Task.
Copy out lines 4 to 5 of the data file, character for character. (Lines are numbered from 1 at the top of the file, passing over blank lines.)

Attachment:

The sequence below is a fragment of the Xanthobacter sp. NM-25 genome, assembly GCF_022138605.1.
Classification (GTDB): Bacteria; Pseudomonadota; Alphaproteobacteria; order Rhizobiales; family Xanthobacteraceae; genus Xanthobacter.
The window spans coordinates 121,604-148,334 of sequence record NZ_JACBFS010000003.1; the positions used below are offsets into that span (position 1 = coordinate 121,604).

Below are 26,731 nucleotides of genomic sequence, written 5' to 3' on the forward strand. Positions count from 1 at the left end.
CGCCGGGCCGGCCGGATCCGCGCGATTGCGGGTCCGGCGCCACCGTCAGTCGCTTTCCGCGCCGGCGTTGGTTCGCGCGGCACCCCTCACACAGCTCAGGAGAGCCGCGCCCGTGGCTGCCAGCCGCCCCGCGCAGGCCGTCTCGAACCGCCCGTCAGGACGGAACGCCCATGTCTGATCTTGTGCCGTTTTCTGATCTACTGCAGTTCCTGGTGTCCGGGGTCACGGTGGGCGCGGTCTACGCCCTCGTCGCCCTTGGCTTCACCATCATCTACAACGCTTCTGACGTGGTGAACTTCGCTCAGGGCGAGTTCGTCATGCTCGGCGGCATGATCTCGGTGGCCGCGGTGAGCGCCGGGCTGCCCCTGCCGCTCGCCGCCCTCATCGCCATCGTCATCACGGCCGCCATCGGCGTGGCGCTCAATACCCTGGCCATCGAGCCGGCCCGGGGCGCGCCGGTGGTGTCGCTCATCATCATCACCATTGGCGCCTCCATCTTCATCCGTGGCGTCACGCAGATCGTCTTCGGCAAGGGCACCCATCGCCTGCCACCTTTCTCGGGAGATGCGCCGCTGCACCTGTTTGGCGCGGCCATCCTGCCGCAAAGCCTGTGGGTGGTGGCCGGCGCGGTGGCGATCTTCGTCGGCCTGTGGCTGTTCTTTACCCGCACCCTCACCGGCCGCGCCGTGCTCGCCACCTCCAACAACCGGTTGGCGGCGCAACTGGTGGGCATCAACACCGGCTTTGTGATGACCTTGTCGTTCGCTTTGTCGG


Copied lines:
Below are 26,731 nucleotides of genomic sequence, written 5' to 3' on the forward strand. Positions count from 1 at the left end.
CGCCGGGCCGGCCGGATCCGCGCGATTGCGGGTCCGGCGCCACCGTCAGTCGCTTTCCGCGCCGGCGTTGGTTCGCGCGGCACCCCTCACACAGCTCAGGAGAGCCGCGCCCGTGGCTGCCAGCCGCCCCGCGCAGGCCGTCTCGAACCGCCCGTCAGGACGGAACGCCCATGTCTGATCTTGTGCCGTTTTCTGATCTACTGCAGTTCCTGGTGTCCGGGGTCACGGTGGGCGCGGTCTACGCCCTCGTCGCCCTTGGCTTCACCATCATCTACAACGCTTCTGACGTGGTGAACTTCGCTCAGGGCGAGTTCGTCATGCTCGGCGGCATGATCTCGGTGGCCGCGGTGAGCGCCGGGCTGCCCCTGCCGCTCGCCGCCCTCATCGCCATCGTCATCACGGCCGCCATCGGCGTGGCGCTCAATACCCTGGCCATCGAGCCGGCCCGGGGCGCGCCGGTGGTGTCGCTCATCATCATCACCATTGGCGCCTCCATCTTCATCCGTGGCGTCACGCAGATCGTCTTCGGCAAGGGCACCCATCGCCTGCCACCTTTCTCGGGAGATGCGCCGCTGCACCTGTTTGGCGCGGCCATCCTGCCGCAAAGCCTGTGGGTGGTGGCCGGCGCGGTGGCGATCTTCGTCGGCCTGTGGCTGTTCTTTACCCGCACCCTCACCGGCCGCGCCGTGCTCGCCACCTCCAACAACCGGTTGGCGGCGCAACTGGTGGGCATCAACACCGGCTTTGTGATGACCTTGTCGTTCGCTTTGTCGG